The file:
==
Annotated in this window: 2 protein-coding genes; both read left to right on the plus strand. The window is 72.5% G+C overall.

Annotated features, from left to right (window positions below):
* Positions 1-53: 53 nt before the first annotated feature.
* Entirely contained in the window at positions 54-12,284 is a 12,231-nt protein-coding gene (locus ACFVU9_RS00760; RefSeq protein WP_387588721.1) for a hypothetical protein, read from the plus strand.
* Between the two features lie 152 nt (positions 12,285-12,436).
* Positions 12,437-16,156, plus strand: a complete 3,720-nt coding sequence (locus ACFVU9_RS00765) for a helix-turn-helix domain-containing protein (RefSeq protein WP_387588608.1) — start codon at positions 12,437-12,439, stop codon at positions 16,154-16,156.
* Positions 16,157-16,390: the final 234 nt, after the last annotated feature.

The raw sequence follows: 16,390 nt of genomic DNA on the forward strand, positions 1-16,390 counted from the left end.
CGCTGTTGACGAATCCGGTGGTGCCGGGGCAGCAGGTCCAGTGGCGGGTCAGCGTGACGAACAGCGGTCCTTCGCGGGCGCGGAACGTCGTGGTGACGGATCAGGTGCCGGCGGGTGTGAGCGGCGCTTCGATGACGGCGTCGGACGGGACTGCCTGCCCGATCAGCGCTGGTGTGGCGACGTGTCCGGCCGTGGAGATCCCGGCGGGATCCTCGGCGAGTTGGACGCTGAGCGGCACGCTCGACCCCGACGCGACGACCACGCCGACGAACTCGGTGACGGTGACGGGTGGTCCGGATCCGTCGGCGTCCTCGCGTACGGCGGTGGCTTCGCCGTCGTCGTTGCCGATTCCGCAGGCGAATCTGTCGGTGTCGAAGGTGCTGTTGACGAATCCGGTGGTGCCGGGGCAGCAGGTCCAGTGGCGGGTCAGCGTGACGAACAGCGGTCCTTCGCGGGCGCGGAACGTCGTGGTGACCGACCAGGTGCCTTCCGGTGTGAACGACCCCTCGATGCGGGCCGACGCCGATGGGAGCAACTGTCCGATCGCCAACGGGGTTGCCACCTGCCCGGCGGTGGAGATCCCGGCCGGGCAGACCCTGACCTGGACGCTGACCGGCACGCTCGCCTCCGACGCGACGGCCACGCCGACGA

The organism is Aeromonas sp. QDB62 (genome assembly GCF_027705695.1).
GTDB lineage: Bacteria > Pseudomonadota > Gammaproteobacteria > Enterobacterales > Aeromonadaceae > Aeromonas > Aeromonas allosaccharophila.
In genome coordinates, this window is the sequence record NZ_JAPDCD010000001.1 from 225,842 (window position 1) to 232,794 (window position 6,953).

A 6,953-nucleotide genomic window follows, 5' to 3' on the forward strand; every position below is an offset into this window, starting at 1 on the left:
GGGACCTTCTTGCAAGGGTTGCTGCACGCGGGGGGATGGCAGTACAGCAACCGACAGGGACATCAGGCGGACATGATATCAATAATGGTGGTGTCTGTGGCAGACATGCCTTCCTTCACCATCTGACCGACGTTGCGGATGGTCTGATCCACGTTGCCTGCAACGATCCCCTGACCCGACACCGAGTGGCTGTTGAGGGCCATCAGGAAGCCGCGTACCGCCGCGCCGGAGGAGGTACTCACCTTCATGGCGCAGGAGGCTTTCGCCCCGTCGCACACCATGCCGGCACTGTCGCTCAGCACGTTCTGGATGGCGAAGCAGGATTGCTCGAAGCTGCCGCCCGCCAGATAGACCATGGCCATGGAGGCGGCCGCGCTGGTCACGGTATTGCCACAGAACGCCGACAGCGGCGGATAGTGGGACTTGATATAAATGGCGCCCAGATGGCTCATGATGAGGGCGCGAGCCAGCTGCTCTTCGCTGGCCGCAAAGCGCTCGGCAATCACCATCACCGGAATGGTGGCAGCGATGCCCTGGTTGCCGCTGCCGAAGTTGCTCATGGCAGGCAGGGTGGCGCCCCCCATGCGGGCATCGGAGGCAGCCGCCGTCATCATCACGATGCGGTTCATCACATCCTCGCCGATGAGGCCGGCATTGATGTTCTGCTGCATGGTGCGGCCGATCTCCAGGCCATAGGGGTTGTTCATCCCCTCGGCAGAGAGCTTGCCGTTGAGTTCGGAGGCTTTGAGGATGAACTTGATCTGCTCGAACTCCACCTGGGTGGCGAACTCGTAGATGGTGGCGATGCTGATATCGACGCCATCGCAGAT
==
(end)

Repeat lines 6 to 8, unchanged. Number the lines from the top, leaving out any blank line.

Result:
* Positions 12,437-16,156, plus strand: a complete 3,720-nt coding sequence (locus ACFVU9_RS00765) for a helix-turn-helix domain-containing protein (RefSeq protein WP_387588608.1) — start codon at positions 12,437-12,439, stop codon at positions 16,154-16,156.
* Positions 16,157-16,390: the final 234 nt, after the last annotated feature.

The raw sequence follows: 16,390 nt of genomic DNA on the forward strand, positions 1-16,390 counted from the left end.